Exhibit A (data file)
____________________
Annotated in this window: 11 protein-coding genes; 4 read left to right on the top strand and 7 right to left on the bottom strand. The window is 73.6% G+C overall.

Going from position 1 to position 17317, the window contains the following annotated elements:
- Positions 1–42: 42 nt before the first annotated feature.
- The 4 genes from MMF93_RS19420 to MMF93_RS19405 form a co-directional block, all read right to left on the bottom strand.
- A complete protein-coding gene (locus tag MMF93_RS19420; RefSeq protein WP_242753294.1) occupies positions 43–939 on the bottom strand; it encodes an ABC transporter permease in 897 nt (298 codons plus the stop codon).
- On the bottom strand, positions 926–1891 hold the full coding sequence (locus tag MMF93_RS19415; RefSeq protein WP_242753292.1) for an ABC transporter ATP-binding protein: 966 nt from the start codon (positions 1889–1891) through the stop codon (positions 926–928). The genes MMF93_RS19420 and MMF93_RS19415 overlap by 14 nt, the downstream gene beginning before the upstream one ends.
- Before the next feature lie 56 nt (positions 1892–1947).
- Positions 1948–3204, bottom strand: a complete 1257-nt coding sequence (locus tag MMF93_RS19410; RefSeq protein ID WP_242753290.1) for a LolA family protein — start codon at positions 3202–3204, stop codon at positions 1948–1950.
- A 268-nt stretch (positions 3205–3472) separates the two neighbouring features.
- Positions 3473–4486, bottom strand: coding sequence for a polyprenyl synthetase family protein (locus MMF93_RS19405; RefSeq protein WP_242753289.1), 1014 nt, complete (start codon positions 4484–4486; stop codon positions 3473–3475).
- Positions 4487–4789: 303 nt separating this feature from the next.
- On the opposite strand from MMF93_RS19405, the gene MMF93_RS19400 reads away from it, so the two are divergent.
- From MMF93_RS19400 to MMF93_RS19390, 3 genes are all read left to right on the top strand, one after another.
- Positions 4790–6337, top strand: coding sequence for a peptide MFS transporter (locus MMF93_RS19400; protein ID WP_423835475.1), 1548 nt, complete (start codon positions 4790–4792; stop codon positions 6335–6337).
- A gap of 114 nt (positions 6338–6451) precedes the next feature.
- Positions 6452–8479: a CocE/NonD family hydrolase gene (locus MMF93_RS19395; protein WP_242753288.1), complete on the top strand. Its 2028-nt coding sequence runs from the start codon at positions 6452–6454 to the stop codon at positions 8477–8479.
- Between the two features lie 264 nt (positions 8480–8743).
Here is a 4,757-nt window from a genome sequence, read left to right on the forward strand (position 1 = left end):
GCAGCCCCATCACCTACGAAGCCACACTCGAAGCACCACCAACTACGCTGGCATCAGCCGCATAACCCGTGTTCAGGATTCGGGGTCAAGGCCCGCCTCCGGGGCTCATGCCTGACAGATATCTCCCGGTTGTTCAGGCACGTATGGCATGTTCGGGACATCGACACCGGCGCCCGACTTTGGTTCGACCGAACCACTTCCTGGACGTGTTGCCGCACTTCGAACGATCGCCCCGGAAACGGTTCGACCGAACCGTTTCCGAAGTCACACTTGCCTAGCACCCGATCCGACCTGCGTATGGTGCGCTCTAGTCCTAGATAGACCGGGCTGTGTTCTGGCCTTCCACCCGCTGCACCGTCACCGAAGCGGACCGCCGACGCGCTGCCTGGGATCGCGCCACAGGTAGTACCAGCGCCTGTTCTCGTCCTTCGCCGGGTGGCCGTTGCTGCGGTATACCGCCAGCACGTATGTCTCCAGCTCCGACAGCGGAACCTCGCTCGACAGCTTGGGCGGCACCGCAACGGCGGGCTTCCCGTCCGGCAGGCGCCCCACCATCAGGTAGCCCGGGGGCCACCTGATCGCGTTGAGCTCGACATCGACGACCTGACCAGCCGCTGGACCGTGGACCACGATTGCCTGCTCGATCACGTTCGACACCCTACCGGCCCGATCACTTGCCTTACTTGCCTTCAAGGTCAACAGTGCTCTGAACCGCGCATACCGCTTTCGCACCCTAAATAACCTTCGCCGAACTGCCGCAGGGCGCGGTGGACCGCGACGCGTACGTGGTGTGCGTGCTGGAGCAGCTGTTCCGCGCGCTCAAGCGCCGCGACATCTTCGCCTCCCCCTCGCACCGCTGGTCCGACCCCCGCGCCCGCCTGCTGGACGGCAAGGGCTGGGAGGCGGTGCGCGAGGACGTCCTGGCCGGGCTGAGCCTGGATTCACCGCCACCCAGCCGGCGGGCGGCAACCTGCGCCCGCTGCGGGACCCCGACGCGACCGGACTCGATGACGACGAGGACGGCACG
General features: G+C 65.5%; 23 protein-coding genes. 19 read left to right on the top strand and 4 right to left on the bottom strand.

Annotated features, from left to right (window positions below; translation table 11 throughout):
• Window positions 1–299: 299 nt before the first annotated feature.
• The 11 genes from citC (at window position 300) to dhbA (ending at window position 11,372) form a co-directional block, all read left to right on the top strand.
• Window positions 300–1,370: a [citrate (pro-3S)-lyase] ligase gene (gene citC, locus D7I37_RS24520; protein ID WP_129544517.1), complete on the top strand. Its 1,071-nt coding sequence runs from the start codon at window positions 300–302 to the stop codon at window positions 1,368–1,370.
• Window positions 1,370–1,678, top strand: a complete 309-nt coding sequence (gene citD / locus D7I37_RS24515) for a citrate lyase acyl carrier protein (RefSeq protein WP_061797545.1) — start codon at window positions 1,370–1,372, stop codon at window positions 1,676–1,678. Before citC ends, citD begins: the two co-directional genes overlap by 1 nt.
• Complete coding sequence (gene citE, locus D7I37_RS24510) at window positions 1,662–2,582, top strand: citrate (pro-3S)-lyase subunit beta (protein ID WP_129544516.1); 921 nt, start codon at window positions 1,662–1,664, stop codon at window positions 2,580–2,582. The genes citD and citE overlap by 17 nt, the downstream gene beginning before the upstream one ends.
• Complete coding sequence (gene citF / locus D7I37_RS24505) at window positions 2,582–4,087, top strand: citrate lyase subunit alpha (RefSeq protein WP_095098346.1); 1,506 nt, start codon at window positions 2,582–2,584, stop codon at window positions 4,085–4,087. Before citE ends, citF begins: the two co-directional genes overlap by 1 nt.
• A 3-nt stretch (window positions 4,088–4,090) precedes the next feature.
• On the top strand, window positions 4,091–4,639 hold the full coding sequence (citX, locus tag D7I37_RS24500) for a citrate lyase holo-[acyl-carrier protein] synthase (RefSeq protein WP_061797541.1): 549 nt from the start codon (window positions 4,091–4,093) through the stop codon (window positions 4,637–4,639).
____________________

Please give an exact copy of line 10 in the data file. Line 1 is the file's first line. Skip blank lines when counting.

- Positions 3473–4486, bottom strand: coding sequence for a polyprenyl synthetase family protein (locus MMF93_RS19405; RefSeq protein WP_242753289.1), 1014 nt, complete (start codon positions 4484–4486; stop codon positions 3473–3475).